Acting as an executor and/or trustee is a big job. If you have been appointed to act in either or both of these roles, it is important that you seek legal advice regarding the duties that accompany each of these roles and the options available to you should you want to later be discharged of such duties.

Executor vs. Trustee

While oftentimes the executor and trustee appointed under a Will is the same person or people, these are nonetheless different roles. An executor will administer the estate, which means his or her duties may include arranging the funeral and burial arrangements, obtaining a certificate of appointment (“probate”), paying the deceased’s debts and taxes, liquidating estate assets, and making distributions to beneficiaries among other tasks. While the executor generally holds the estate assets in trust until at the very least all debts and taxes of the deceased and estate have been paid, it may be the case that following the payment of debts and taxes all estate assets are to be distributed outright to a beneficiary or beneficiaries and the executor will have no further obligations to fulfill on behalf of the estate after making the final distributions.

In other cases, distributions to beneficiaries cannot be made outright and instead must be held in trust for an ongoing period of time. This is typically where the executor’s role either changes to one of a trustee (if it’s the same person), or the trustee takes over to manage the trust(s). Such trusts may be established where there are minor or disabled beneficiaries, or where the settlor (person settling a trust) or testator (person signing the Will) wants to protect a beneficiary that has creditors or has trouble managing money.

Careful Consideration must be given before Accepting or Assuming the role of Estate Executor and/or Trustee

It is relevant to understand the distinction between these two roles when considering what your options may be if you cannot continue to act in your capacity as an executor or trustee. Once you have started acting as an executor, it is not an easy process to be removed. To do so, you will need to apply to the court under section 37 of the Trustee Act (the “Act”). Accordingly, if you expect you may not be able to see this job through, you should carefully consider taking on this role in the first place. Even for simple estates, the process may take approximately one to two years. You should also understand that you do not need to formally accept your appointment as executor to assume this role. If you start completing jobs that are those of an executor, you could be deemed an executor de son tort, which essentially means that you will be considered to have accepted the role of executor through your actions regardless of your intentions. Thus it is important you get legal advice before completing any executor tasks to ensure you do not unintentionally end up taking on a job that you cannot simply remove yourself from.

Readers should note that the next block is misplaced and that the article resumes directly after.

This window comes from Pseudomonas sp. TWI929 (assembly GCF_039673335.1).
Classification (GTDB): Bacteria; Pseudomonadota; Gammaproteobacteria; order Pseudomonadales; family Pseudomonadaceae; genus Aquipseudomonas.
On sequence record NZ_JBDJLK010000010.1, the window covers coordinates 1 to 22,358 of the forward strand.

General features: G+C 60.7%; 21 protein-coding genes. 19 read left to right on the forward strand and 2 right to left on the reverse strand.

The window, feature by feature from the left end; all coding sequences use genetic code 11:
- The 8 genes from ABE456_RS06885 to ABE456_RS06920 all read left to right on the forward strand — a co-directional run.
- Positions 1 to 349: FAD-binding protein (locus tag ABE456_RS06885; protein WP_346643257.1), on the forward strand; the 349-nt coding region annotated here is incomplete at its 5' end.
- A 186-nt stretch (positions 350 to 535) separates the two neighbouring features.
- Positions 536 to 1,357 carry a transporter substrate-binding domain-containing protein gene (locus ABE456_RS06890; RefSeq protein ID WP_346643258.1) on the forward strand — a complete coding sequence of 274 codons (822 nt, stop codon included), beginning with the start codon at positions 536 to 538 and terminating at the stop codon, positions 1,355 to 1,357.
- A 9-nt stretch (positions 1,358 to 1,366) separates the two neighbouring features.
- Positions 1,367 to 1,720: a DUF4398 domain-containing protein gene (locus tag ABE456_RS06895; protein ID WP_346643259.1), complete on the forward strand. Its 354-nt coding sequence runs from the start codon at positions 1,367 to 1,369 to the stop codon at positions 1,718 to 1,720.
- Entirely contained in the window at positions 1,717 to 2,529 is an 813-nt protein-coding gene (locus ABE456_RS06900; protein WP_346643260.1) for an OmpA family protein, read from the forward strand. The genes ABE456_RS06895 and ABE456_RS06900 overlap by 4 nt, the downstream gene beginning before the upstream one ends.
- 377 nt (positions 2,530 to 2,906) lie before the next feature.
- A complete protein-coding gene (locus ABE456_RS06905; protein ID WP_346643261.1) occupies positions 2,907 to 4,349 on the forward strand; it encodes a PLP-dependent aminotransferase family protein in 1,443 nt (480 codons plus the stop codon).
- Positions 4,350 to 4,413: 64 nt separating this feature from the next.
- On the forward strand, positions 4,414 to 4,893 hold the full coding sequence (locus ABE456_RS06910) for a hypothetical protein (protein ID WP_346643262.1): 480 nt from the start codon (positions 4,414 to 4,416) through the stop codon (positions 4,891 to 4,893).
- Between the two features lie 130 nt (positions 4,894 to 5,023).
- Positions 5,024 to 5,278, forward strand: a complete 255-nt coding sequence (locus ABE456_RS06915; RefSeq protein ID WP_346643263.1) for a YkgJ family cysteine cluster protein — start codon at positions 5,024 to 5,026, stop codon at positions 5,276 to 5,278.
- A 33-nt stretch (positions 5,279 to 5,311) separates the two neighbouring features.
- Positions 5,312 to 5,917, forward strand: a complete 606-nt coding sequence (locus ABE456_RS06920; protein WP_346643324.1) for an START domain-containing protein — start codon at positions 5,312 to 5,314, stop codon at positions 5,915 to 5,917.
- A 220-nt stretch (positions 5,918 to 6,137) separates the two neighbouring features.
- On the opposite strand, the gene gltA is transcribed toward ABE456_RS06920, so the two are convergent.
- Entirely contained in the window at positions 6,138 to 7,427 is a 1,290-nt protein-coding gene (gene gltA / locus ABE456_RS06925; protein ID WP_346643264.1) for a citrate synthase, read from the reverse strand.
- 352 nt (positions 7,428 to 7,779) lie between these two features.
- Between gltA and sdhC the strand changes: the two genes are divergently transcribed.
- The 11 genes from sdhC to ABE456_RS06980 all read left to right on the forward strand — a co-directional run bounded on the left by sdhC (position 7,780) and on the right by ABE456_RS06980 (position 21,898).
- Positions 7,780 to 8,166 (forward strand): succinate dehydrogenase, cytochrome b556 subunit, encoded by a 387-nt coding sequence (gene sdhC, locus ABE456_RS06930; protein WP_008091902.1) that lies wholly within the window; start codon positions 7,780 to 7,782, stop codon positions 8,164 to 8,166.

Removing or Replacing a Trustee

Comparably, there are provisions in the Act that provide for how trustees can be removed and replaced, and the Will or other trust document can also make provisions for this. If you are a trustee but want to retire and/or be replaced, you should talk to a lawyer to confirm what your options are. Determining such options will require a careful review of the document establishing the trust (assuming there is one) and to the extent, such document does not provide for the circumstances at hand, an analysis of how the Act would apply to the facts of your case. This analysis will be informed by whether only one trustee or two or more trustees were originally appointed. If two trustees were originally appointed, there must continue to be two trustees or a trust corporation as trustee of the trust. Accordingly, if you are acting with another trustee and one trustee wants to step down, he or she cannot do so without a replacement to step in and meet the requirements of the Act. If both trustees originally appointed want to step down, typically the way to achieve this would be for one of the trustees to be replaced by two new trustees, and then the remaining original trustee would resign whereby the two new trustees would be the continuing trustees. Essentially, in some cases, a trustee can retire or be replaced rather simply in writing (through which the necessary parties simply sign off on the retirement or replacement), but in other cases, the Act will limit the trustees’ options for retiring and replacing trustees.

Retain Legal Advice Before Accepting or Assuming the Role of Executor or Trustee

Ultimately, being named in someone’s Will or other trust document as an executor or trustee does not mean you have to accept this role. It is important you get advice regarding the above before accepting or assuming either of these roles so that you can make an informed decision about acting. It is also important to seek legal advice if you have already started acting as an executor or trustee but want to resign so that you can ensure you are properly discharged from your office of executor or trustee. If you have questions in this regard and would like to talk to a lawyer in our estates group or if you are interested in learning about our estate trustee services, please reach out to us at 416-863-0125 or fill out the online form.

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